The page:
Shelf Media hosts the annual Shelf Unbound Best Indie Book Competition for best self-published or independently published book. In addition to prizes, the winner, finalists, long-listed, and more than 100 notable books from the competition are featured in the December/January issue of Shelf Unbound.
Eddie Vegas made a terrible mistake. Now he has to pay the price. After a botched debt collection turned double murder, Eddie splits, desperate to avoid his employer, notorious L.A. crime boss Saul Benedict, and his men (and Eddie’s ex-partners), Floyd and Sawyer, as well as the police. Soon he becomes entangled with the clever and beautiful Dakota, a Native American woman fresh in the City of Angels to find her missing friend–someone Eddie might know something about. Meanwhile in Texas, ex-assassin Rufus, seeking vengeance for his murdered brother, takes up his beloved daggers one final time and begins the long drive to L.A. When the bodies begin to mount, Detective Alison Lockley’s hunt for the killers becomes increasingly urgent. As paths cross, confusion ensues, and no one’s entirely sure who’s after who. But one thing is clear: They’re not all getting out of this alive.
About The Author: Philip Elliott
Philip Elliott is an award-winning author, freelance editor, and founder and editor-in-chief of award-winning literary journal Into the Void. His debut novel, comedic L.A. noir NOBODY MOVE, won the Indie Author Project Award for the region of Ontario. Philip was a National Juror of the 2019 Scholastic Art & Writing Awards, and a winner of the 2018 Big Pond Rumours Chapbook Prize. His writing has been nominated for The Pushcart Prize and Best of the Net. A music and film obsessive, Philip lives in Toronto with his wife and their spoiled pug.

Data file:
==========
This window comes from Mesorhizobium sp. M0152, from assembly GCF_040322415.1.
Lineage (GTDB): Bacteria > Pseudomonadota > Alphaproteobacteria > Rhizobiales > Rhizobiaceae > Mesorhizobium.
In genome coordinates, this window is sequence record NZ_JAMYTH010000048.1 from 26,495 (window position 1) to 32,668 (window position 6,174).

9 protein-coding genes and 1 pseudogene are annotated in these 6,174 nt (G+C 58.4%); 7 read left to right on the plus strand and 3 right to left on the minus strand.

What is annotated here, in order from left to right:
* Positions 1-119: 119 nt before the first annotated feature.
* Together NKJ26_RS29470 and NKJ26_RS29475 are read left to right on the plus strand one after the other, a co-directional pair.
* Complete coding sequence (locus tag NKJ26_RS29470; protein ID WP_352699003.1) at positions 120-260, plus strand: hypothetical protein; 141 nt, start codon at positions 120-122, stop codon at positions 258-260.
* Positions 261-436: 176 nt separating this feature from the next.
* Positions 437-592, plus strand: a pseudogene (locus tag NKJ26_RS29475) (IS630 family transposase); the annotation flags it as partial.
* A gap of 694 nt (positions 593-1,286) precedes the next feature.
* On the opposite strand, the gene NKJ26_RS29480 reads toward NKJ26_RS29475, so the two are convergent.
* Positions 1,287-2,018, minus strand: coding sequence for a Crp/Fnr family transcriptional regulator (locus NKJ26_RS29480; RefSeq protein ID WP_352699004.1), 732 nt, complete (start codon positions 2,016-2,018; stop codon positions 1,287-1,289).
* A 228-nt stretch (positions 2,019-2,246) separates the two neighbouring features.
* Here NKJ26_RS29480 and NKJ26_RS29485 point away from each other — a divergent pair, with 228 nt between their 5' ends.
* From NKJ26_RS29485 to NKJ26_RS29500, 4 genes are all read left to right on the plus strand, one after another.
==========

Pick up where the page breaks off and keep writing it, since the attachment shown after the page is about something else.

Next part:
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loyd hated kids, which was unfortunate because his wife wouldn’t stop pestering him to give her one. Every goddamn day recently.
“Not now, baby,” he said into his cell phone as Sawyer drove the S.U.V. to their destination. He couldn’t catch his wife’s reply over the ’80s trash metal Sawyer insisted on blaring every time he drove, which was every time they went anywhere because Sawyer was unquestionably the better driver of the three of them, Eddie being the third person. One time, after a botched robbery of a San Diego jewelers, Sawyer successfully evaded an entire legion of pursuing cops, which included a helicopter. Must have been every on-duty cop in the state of California. The man could drive, no doubt, but that fucking music . . . Once, on a highway near the U.S.-Mexico border, Floyd made the mistake of switching the music off. Without so much as a modicum of warning, Sawyer swerved off the road and slammed on the brakes, the S.U.V. screeching over the dirt. The vehicle came to a halt and Sawyer looked Floyd in the eye. “I ain’t driving without my Pantera,” he said, casual as afternoon tea, while Floyd breathed quickly and deeply, unsure whether to punch Sawyer in the face or apologize. Before he’d come to any kind of decision, Sawyer switched the music back on, pulled onto the road, and continued the journey as if nothing had happened. Floyd was just glad he hadn’t turned the music off on the freeway.
“I can’t hear you, baby,” he shouted into his cell phone. “I’ll talk to you later, okay?” He hung up and shoved the phone into his pocket.
“Hey, Sawyer,” he yelled as they passed a decrepit motel, crackheads and prostitutes spilling out of it like a sickness.
Sawyer turned the music down. “Yup?”
“I know the cat runs the bar in this place. Says Eddie’s in there right now talking with some new girl. I said we’d be discrete, so we gotta get him out of there quietly, without a fuss. You got that?” He watched Sawyer’s face. “I don’t want security fucking our shit up.”
Article originally Published in the December/January 2020 Issue “2019 Indie Best Award Winners”